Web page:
Hey Squid! Can't Get You out of My Head

Giant squid attacks sperm whale. (Image credit: Glogster.com)
A giant squid seized control of my brain today. 

I was at work at MLive, editing content for the print editions as usual, and I happened to glance at a book review of "Preparing the Ghost" on one of the pages I handed off to a designer yesterday. I hadn't had a chance to read the review in full, although I knew it was about Marquette author Matthew Gavin Frank's long-form essay on giant squid.  

So I skimmed the proofreading marks to see if anything big jumped out. Something big DID jump out.

This line in the review caught my eye: "The first live footage of (a giant squid) in the ocean wasn't recorded until 2012."

What?! My apologies to those for whom this is old news, but "What the $#@^," I said. I know I've seen footage of live squid in the ocean before. 

So I did some Internet-ing and guess what. There was no footage of a living giant squid in its natural habitat before 2012. There have been plenty of videos taken of regular squid, but not of their monstrous cousins, the 4o-foot-long ones with eyes the size of soccer balls, tentacles reaching lengths of 25 feet apiece, and beaks that could tear you apart.

The video, first aired on the Discovery Channel in a 2-hour special in 2013, was captured by a team of scientists and a Japanese film crew, 2,000 feet beneath the Pacific Ocean two years ago. The crew logged 400 hours and tried all sorts of techniques before they were successful -- including remote-operated vehicles, which proved not to work.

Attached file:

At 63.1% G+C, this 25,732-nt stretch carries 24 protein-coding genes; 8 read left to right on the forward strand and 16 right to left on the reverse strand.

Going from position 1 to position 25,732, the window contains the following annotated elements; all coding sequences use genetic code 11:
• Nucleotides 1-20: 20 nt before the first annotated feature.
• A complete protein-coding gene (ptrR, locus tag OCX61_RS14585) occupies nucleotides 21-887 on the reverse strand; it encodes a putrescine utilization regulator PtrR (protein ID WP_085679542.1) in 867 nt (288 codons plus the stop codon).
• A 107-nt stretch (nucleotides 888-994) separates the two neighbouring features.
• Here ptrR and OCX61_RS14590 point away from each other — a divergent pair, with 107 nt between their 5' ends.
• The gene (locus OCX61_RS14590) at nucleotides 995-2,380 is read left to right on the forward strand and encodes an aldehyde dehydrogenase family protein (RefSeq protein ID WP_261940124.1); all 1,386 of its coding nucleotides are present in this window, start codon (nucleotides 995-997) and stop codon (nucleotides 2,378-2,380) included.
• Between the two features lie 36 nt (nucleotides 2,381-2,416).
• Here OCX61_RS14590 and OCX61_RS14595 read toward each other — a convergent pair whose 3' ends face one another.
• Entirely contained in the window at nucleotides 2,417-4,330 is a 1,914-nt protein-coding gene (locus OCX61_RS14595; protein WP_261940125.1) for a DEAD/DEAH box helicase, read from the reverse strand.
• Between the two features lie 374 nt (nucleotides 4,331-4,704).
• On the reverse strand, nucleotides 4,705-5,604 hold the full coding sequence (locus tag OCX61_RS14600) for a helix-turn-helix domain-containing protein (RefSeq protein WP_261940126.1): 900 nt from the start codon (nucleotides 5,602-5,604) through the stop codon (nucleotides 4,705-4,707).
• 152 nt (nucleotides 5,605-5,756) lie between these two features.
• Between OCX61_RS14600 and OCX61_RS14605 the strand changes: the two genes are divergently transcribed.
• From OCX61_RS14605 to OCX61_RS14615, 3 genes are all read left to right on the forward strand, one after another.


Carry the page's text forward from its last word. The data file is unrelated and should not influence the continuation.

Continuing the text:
Finally, they hit on the idea to use a submersible mechanical limb, lit by a red light that apparently the squid can't see. Once it was in place, they beamed an optical lure (a computer-generated image that mimics the motion of prey) into the ocean to attract the squid up to the light and the camera.

The moment the scientists first realized they got the squid on camera is incredible. 

Marine biologist Edie Widder, who was on that crew, later said in
an interview on CBS This Morning that scientists have launched several expeditions over a period of 50 years trying to achieve this, but never succeeded. She theorizes most of the explorers were using tactics that scared the animals away. They must have realized there was a threat. (I read in a book my husband owns that cephalopods are very intelligent creatures. Well yeah, with a brain that size!)

Since learning all of this today, I'm definitely reading the book "Preparing the GhostAn Essay Concerning the Giant Squid and Its First Photographer."

The stories are just too wild not to share.

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